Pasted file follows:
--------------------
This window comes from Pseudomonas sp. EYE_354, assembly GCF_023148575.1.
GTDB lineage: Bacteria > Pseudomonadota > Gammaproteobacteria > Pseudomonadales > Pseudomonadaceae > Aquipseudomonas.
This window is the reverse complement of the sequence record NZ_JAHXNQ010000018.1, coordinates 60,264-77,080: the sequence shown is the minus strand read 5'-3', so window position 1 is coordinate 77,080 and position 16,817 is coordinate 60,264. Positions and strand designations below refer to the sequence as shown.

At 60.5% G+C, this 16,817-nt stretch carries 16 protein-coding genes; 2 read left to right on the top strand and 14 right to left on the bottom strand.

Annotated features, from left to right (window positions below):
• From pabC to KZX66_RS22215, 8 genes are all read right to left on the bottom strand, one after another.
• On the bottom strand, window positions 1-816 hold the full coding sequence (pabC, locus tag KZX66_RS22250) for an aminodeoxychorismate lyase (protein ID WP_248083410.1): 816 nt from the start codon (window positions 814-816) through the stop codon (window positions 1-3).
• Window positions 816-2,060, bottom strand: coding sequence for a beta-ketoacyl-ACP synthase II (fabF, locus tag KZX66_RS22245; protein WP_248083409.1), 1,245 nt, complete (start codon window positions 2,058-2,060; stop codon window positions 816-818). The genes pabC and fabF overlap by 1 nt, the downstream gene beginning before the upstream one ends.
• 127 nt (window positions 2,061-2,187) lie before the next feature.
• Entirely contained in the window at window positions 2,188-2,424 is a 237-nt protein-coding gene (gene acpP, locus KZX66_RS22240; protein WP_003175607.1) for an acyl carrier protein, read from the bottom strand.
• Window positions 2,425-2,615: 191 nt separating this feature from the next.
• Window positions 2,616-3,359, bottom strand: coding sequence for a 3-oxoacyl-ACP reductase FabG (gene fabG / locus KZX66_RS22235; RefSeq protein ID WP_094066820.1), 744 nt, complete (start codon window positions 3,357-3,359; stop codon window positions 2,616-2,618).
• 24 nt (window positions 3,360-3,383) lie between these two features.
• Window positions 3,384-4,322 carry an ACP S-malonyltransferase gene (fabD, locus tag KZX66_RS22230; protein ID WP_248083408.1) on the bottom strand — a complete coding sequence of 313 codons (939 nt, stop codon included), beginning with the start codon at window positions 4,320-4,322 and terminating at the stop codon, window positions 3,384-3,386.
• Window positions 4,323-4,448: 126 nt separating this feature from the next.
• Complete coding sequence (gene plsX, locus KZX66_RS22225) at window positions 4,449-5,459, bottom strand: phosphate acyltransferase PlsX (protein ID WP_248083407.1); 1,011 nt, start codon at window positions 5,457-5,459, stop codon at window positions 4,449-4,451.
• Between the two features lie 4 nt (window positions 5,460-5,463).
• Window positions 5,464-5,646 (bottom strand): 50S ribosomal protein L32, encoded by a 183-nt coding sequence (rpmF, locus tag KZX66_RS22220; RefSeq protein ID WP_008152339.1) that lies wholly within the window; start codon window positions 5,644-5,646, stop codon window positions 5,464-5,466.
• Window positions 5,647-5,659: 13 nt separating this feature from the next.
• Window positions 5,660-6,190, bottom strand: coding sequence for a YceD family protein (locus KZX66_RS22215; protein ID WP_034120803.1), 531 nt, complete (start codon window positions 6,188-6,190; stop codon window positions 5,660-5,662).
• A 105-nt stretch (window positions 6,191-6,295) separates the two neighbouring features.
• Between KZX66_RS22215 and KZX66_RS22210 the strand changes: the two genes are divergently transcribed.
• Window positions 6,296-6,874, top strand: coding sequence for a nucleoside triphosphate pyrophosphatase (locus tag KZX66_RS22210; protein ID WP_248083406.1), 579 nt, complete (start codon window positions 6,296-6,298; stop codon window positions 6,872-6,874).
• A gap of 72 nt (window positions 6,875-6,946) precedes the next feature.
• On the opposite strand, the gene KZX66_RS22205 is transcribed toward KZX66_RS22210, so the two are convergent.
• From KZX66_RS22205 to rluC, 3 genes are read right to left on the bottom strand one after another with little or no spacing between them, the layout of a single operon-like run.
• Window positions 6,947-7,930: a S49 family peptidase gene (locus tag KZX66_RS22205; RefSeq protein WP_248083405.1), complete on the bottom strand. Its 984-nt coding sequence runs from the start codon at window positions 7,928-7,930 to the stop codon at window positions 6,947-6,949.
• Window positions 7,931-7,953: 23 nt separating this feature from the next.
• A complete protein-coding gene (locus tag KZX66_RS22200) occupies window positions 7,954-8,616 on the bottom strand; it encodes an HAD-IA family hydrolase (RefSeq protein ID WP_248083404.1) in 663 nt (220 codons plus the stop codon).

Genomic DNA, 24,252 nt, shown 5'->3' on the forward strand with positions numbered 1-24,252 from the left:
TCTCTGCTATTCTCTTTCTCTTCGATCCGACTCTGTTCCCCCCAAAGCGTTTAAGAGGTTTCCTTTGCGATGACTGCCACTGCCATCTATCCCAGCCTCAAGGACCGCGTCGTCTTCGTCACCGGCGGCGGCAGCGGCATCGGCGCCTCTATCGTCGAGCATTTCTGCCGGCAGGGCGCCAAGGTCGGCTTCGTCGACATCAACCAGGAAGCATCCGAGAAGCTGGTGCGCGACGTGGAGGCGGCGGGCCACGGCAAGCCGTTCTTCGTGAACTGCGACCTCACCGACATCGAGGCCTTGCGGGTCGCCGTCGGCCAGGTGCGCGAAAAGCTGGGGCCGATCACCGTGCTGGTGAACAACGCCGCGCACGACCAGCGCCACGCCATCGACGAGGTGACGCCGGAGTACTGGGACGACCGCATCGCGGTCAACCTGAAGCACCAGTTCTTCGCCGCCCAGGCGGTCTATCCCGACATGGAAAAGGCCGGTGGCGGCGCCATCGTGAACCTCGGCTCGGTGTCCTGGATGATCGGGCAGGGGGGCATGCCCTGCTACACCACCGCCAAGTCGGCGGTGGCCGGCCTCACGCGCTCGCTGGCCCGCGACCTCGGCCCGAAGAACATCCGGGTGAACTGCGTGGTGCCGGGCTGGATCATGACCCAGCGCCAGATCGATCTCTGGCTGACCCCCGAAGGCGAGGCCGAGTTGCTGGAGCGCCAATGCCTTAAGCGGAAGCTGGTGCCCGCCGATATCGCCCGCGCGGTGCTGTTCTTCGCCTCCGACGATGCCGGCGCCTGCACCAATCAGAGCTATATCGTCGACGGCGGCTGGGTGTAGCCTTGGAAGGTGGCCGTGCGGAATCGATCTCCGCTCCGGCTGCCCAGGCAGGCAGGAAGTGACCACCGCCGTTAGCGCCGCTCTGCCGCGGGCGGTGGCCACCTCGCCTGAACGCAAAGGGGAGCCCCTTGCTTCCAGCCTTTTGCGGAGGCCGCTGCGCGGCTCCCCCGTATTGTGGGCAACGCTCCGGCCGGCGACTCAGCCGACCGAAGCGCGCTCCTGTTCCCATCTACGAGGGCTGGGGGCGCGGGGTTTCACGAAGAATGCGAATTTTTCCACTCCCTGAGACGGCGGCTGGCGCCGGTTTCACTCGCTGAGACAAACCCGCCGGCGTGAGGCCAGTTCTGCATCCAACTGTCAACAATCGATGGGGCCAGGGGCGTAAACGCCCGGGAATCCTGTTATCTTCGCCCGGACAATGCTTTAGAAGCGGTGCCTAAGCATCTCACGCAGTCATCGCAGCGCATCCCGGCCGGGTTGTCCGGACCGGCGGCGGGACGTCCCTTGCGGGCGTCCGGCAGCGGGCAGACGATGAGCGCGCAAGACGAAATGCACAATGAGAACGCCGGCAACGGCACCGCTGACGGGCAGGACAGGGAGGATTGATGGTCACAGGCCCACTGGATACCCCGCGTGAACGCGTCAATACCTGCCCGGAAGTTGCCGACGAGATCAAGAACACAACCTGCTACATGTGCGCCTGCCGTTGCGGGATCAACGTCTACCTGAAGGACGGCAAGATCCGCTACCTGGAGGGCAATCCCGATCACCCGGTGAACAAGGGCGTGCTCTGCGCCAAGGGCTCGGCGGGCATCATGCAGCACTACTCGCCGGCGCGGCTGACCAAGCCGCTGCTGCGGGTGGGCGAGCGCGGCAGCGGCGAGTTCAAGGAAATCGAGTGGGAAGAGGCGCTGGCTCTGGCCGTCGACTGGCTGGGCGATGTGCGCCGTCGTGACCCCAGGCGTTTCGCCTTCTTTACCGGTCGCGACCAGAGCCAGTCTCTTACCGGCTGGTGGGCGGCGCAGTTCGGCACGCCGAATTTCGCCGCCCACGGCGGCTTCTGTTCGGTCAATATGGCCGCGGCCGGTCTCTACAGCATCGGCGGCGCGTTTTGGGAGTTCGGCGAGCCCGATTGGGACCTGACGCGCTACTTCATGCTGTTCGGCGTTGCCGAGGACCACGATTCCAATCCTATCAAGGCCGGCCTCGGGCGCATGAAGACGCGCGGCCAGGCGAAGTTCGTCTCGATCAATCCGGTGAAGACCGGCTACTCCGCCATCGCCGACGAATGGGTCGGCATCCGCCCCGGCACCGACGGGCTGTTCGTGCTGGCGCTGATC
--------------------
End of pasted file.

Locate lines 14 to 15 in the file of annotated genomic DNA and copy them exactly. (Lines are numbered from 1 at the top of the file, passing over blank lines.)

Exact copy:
• Window positions 3,384-4,322 carry an ACP S-malonyltransferase gene (fabD, locus tag KZX66_RS22230; protein ID WP_248083408.1) on the bottom strand — a complete coding sequence of 313 codons (939 nt, stop codon included), beginning with the start codon at window positions 4,320-4,322 and terminating at the stop codon, window positions 3,384-3,386.
• Window positions 4,323-4,448: 126 nt separating this feature from the next.